Keyless entry is dangerousJanuary 29, 2019
Researches were carried out by experts of the German public organization of motorists General Automobile Club (ADAC). Of the 237 tested cars with keyless entry systems, 230 have not been tested for reliability.
Keyless entry and engine start / stop functions are among the most favorite options for customers in new cars – even small city kids can now be purchased with such functions. While most of the more expensive SUVs, sedans and vans offer these features as standard. Yes, they are convenient, but as shown by a recent study and quite dangerous.
Employees of the German public organization General Automobile Club (or ADAC) tested 237 modern cars from 30 brands, and found that 230 of them are vulnerable to hacker attacks using devices to intercept a signal that can be bought online and even very cheaply.
So-called “relay” attacks allow potential thieves to unlock and run a vehicle without having to have its key. These thieves simply scan the signals transmitted by the wireless keys and amplify them to open cars.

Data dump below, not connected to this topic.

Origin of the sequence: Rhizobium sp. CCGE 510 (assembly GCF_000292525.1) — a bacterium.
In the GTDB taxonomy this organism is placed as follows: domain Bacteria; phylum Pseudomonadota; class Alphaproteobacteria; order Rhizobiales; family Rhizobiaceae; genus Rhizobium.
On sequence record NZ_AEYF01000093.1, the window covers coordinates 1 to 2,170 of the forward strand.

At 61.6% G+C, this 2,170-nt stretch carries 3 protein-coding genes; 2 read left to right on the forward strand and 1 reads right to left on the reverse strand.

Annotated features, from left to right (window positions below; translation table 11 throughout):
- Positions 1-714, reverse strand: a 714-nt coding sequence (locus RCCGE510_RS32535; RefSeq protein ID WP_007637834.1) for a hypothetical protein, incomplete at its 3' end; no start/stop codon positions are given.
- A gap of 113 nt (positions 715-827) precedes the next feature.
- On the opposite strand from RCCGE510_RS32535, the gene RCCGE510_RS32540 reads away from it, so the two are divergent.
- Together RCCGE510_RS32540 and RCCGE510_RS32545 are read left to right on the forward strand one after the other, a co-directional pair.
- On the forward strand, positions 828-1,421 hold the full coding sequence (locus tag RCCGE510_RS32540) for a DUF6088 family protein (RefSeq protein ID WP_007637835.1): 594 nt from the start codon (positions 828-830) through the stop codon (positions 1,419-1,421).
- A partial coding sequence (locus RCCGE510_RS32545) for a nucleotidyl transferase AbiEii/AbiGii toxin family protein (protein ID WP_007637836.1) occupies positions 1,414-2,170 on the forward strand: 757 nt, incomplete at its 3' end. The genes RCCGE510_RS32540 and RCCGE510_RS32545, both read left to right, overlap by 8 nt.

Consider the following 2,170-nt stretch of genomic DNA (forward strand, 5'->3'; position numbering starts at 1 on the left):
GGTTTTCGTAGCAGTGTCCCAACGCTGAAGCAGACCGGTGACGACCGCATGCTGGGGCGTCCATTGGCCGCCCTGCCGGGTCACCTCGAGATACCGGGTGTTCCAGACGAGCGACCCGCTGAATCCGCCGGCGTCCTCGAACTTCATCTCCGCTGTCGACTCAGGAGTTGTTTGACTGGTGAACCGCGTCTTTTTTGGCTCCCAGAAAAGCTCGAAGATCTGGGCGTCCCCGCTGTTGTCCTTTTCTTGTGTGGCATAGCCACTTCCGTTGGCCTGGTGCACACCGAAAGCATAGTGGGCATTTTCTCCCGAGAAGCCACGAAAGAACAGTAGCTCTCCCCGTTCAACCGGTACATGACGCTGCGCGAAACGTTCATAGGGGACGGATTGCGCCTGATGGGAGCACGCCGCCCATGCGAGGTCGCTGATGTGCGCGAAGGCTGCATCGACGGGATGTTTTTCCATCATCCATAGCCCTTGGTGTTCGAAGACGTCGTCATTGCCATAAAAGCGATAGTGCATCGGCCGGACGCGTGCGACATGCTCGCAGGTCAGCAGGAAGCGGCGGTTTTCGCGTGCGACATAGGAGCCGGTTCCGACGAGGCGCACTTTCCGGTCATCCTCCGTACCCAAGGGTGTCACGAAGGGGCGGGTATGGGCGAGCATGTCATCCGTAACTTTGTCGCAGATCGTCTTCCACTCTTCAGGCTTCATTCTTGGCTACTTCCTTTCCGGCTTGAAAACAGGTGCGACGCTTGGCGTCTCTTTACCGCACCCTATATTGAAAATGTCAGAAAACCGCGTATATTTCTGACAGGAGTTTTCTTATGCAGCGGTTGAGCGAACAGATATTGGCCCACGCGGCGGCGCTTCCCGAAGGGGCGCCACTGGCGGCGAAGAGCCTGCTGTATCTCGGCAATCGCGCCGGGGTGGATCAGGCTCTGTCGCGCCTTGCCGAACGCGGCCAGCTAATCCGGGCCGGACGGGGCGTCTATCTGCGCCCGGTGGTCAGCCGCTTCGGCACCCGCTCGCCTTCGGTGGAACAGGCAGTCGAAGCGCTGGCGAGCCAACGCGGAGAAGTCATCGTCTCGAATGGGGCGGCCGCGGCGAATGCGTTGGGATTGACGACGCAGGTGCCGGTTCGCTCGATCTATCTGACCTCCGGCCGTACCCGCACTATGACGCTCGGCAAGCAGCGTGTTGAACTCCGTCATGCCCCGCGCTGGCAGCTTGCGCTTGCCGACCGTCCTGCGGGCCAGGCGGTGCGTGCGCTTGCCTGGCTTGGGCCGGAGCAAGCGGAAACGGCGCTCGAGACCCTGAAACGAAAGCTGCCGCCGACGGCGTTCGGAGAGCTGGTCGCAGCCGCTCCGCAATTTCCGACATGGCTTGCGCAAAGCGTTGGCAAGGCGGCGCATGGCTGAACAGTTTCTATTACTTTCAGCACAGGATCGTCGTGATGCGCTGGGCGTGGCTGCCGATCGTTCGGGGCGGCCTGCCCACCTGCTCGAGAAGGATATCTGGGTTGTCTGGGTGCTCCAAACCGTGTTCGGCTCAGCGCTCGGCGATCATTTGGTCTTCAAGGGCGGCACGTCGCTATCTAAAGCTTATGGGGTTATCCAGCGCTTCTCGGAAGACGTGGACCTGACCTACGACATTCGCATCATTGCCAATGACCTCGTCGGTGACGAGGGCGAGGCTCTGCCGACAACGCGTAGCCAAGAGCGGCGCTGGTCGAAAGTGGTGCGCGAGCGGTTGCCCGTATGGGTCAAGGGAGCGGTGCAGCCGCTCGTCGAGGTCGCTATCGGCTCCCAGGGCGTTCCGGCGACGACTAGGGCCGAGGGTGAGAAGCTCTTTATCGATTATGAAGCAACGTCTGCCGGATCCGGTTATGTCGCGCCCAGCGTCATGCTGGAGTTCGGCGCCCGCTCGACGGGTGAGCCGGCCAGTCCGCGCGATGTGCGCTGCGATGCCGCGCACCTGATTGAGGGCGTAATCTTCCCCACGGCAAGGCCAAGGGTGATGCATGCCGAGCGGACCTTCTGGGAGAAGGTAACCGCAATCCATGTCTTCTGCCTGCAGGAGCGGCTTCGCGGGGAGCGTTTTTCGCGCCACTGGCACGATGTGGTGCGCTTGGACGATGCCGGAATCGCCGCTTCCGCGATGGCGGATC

The ADAC study says that of all 237 vehicles tested, only three models were able to fully resist the hacker attack, and all of them were produced by the British company Jaguar Land Rover. This is an electric Jaguar I-Pace crossover, as well as a mid-size Land Rover Discovery SUV and a compact Range Rover Evoque crossover.
While Mike Howse, CEO of the British Society of Car Manufacturers and Dealers, says modern cars are “safer than ever, and the latest technology has significantly reduced the risk of theft,” the ADAC guys claim that the threat of theft is still is serious.
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